Religion, The Sangha, and Politics by Aung San
October 3, 2011 Leave a comment
The problems that face humanity today are all of a closely woven fabric. Internationalism and nationalism, economics and politics, politics and sociology, sociology and culture, religion and ethics and culture, they form parts of a whole.
Politics, in its true sense, permeates life. But some of us still say that ‘politics’ is dirty. Is that correct? Of course not! It is not politics which is dirty, but only those who choose to dirty it. And what is politics ? Is it something which is high above, beyond the reach of the common man ? Is it the profession of the charlatans who used to roam the country, playing to the credulous imagination of the peoples, preying on their simple minds ? Or is politics some dangerous ground on which the wise must be wary to tread ? Is politics slogan-shouting alone, ‘race, religion, language,’ as we used to shout ?
The truth is that politics is neither high nor lowly, neither magic nor astrology nor alchemy. Nor is it any dangerous ground to tread on. It is not a matter of narrow nationalism either. It marches with events, and is in every way a part of our daily lives. It is us. Man is a political animal, as Aristotle said,k and politics is in our being and our work. The worker wants to earn higher wages and better conditions of life. The peasant wants to improve his land and his lot. The clerk and official wants more than the drudgery of office, they seek freedom from want and worry. The trader and the broker want fair opportunities for trading and business. For all these people, their striving for the better life, their persuit of happiness, is politics.
Politics then is not dirty. It is not dangerous. It is not mysterious magic. Some say that politcs is religion. That also is not true. Only the dirty politicians say that to confuse the people, to hide or cover up the real issues of life. Those who say religion is politics are opportunists, not genuine politicians.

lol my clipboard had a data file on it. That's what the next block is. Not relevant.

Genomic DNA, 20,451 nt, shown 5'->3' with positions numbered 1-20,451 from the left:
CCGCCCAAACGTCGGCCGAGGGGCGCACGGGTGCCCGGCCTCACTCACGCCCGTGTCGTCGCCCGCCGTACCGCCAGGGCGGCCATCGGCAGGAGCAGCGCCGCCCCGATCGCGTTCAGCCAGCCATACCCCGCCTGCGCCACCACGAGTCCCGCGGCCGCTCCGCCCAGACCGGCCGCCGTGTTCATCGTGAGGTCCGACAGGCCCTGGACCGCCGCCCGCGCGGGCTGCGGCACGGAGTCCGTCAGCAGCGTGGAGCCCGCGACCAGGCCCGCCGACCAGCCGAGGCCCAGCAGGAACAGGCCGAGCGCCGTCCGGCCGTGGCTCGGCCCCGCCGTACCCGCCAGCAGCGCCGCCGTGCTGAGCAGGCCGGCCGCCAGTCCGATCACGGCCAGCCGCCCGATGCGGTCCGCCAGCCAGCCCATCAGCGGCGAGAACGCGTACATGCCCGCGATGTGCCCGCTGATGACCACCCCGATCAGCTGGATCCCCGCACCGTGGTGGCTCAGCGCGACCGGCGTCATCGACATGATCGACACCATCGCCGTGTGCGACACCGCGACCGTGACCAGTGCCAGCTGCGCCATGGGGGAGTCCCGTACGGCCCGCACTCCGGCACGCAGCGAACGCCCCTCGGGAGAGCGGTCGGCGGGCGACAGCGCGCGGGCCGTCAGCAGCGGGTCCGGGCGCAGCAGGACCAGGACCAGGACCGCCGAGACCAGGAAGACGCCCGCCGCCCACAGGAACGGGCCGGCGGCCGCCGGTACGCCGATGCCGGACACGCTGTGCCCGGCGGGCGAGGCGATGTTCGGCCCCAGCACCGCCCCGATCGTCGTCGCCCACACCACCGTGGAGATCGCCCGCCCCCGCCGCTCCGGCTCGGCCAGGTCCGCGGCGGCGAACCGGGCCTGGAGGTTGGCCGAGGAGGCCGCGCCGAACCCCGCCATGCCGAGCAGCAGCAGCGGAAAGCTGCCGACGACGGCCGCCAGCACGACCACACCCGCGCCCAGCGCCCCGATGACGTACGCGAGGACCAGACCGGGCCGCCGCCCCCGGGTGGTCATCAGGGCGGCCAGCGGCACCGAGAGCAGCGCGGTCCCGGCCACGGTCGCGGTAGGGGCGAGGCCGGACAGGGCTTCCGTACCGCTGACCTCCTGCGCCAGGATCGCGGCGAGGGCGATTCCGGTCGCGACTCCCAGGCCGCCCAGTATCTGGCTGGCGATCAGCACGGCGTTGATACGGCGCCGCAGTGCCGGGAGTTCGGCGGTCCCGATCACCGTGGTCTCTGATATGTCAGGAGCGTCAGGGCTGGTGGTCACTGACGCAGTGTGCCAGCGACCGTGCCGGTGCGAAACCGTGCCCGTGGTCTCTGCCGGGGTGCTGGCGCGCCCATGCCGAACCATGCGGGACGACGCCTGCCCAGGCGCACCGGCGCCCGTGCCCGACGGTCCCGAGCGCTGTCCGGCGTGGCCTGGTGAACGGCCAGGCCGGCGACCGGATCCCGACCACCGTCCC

Religion is a matter of individual conscience, while politics is social science. We must see to it that the individual enjoys his rights, including the right to freedom of religious belief and worship. We must draw a clear line between politics and religion, because the two are not one and the same thing. If we mix religion with politics, then we offend the spirit of religion itself. Politics is pure secular science.
Sociolgy has no quarrel with the basic concepts of religion such as love, truth and right living. But when, in the name of religion, using it as a cloak, unreason and exploitation, in justice and superstitution are upheld, then society will rise in protest. Even if some priests should make ominous prophesy, we must cry halt, and prevent them becoming laws unto themselves, from doing harm to society. This is no new doctrine invented by me. One of our greatest kings, Anawrahta, applied it with vigour , and the social surgery he performed stands out as a landmark in our history. History shows that there is such a thing as priestcraft, which is not sanctioned by religion. True, priestcraft would try to hang on to religion : examples are the contests and conflicts between Popes and the Emperors, between the Ari’s and King Anawrahta, and the instances, only too familiar to us, where the Flag had follow the Bible. All these remind us of the existence of such a thing as priestcraft, the bane of every religion, and also of society, through the ages.
But we must distinguish priestcraft from priesthood. Our disapproval of priestcraft does not extend to priesthood. On the contrary, we can clearly see how our priesthood has rendered service and leadership to our society. Our priests have taken on many social tasks, such as educating our young people, and the high standards of literacy that Burma has is due to a large extent to this service. Our priests have enriched our culture and our civilization, and generally helped our society in its march forward in history. For these great services, we owe a large debt of gratitude to our priests.
Buddhism is the religion of the great majority of our peoples, and I sincerely believe that it can become, if we can remove the ritual and get out its noble essence, the greatest philosophy in the world. I would, therefore, like to address a special appeal to the Buddhist priesthood. Reverend Sangha, you are the custodians of a great religion. Please purify it and give it to the world. Your message to the peoples, not only of Burma but of the world, is that of love and brotherhood. We hear, and shall heed the message, which is one that the world also needs to hear and heed increasingly these days. Reverend Sangha, you have large and noble functions to perform in spreading peace and love in Burma and the world. Those are your high functions and high politics. Please take the message to the peoples, set their minds free from fear, bigotry, ignorance and superstition ; teach them to build themselves a nobler, happier life. Those, and no less, are your tasks and your calling.
From the inaugural address at the AFPFL convention, January, 1945